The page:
How Likely Is It That You'll Get Zika Virus In A Zika Zone? It's Still Spreading

For a little while, the best way to avoid contracting the Zika virus seemed to be just staying out of Brazil, which for many people is not that big of a challenge (Olympic athletes aside). But the virus has now spread to more than 30 countries in Central and South America, the Pacific Islands, Mexico, and the Caribbean. That's a lot of places to avoid. Now travelers are wondering how likely it is someone could contract Zika virus in a Zika zone, and, unfortunately, there's no good answer.

For those who manage to stay out of affected areas, avoiding Zika is pretty simple; don't have unprotected sex with a potentially infected partner, which is someone who has recently traveled to a Zika-affected country. Ideally, this is something that one should be practicing anyway, as Zika virus is certainly not the only risk of unprotected sex. But those in the Zika zone must take additional precautions, because experts don't even know how prevalent Zika virus really is. Only one in five infected patients ever have any symptoms, and, of those who do, common symptoms include fever, rash, joint pain, conjunctivitis, muscle pain and headache – all of which could easily be attributed to other conditions. When less than 20 percent of patients ever even know they have a disease, it can make it pretty hard to track.

While avoiding the areas where Zika is currently being transmitted remains the best way to prevent infection, that's obviously not an option for everyone. But it's important to remember that, for the majority of infected people, Zika actually isn't that big of a deal. The Brazil Ministry of Health has reported an increased number of people developing Guillain-Barré syndrome after being infected with Zika, but GBS is still very, very rare, and Zika hasn't been conclusively tied to it as of yet. Zika is also possibly to blame for Brazil's increase in babies born with microcephaly (though it's now thought that the link, and the epidemic, may have been overstated), but if a traveler (or their partner) isn't pregnant or planning on becoming pregnant, that's moot, too.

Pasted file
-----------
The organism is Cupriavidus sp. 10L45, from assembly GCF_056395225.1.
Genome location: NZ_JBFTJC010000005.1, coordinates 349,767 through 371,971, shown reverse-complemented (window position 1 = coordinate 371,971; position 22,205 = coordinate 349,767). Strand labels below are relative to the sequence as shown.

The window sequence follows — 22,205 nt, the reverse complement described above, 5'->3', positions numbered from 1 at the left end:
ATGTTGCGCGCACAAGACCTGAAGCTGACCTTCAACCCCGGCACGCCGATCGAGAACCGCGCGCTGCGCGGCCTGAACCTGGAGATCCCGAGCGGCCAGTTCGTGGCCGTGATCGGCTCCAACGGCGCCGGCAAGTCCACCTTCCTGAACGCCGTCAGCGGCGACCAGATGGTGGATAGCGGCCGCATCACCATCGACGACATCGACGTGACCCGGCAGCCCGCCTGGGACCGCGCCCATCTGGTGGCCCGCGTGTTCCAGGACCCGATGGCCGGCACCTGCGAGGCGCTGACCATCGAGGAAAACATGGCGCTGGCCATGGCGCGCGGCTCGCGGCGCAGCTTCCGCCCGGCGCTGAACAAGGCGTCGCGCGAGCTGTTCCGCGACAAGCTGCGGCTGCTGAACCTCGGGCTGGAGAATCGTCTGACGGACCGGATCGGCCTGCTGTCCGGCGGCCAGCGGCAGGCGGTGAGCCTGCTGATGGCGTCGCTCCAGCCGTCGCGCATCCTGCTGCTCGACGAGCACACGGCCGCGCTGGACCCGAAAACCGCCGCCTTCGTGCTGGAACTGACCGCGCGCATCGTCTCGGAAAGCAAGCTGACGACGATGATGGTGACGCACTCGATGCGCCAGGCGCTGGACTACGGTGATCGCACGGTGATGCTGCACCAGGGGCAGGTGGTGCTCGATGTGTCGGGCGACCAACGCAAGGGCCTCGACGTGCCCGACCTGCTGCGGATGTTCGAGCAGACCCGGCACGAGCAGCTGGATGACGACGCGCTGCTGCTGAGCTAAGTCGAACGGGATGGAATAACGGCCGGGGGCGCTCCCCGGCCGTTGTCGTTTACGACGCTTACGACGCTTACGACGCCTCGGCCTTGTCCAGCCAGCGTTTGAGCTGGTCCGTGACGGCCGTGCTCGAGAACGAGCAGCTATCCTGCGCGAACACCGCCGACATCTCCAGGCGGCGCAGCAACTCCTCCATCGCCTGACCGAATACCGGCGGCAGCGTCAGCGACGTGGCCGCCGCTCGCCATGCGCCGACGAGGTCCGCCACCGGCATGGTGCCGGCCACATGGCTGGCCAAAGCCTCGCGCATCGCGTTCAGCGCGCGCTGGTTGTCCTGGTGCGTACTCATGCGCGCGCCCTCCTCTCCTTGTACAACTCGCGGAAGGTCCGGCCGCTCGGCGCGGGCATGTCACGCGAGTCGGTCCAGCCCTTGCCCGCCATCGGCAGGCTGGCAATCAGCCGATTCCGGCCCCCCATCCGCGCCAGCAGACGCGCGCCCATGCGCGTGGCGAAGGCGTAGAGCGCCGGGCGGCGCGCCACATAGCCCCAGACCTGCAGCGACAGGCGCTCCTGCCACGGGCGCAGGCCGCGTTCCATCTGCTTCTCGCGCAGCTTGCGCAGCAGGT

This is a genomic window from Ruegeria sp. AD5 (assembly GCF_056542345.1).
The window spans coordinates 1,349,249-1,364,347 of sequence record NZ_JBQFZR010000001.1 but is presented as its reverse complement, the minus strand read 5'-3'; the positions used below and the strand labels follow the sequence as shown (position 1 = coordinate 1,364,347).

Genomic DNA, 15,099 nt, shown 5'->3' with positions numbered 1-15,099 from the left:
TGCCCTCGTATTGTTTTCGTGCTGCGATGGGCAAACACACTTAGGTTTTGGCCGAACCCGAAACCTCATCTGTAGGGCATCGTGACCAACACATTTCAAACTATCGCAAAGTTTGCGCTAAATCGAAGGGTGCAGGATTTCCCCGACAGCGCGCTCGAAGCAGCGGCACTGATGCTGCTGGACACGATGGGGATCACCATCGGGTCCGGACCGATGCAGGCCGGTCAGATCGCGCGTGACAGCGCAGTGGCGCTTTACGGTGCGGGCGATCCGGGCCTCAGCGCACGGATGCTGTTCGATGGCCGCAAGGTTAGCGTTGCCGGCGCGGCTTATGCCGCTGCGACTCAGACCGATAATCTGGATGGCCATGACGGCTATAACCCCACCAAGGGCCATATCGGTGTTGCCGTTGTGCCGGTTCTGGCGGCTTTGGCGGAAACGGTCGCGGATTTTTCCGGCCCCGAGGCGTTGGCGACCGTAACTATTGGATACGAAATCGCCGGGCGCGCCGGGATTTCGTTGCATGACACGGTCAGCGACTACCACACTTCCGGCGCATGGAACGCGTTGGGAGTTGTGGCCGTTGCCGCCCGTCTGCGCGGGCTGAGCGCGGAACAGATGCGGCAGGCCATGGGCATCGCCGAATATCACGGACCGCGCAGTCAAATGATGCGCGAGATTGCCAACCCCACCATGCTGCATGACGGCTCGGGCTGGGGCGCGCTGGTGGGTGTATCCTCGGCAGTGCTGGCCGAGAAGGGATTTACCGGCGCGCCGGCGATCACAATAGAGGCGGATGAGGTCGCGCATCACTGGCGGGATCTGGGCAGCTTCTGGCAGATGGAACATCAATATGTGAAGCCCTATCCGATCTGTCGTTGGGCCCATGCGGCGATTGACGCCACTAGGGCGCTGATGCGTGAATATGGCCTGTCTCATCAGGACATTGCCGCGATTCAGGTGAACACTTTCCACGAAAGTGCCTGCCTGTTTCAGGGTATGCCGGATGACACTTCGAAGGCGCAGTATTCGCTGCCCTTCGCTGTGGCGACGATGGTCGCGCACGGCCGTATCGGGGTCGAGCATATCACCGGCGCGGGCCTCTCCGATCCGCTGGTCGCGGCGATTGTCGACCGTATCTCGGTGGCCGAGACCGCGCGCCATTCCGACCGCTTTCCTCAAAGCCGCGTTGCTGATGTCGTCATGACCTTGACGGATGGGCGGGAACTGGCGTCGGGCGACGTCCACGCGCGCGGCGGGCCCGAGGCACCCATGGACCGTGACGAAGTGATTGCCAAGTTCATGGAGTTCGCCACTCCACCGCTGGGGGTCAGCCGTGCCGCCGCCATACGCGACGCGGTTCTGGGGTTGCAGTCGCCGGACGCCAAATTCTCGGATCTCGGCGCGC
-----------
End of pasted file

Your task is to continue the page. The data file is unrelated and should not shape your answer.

Still, nobody wants muscle pain and conjunctivitis, and infected people can also spread the virus if they're bitten by another mosquito who then goes on to bite an uninfected person, so it's a good idea to avoid Zika no mater what. The Centers for Disease Control and Prevention recommend wearing long-sleeved shirts and pants and using insect repellents. Clothing can also be treated with permethrin, which is available at sporting goods stores (or Amazon, of course). As far as environmental protection goes, standing water should be eliminated, and travelers should stay in places with air conditioning, or at least window screens and bed nets to keep mosquitos out. And, for those who are planning on attending the Olympic Games this August, take heart: the Brazilian government is currently fumigating the entire city of Rio (and presumably crossing its fingers).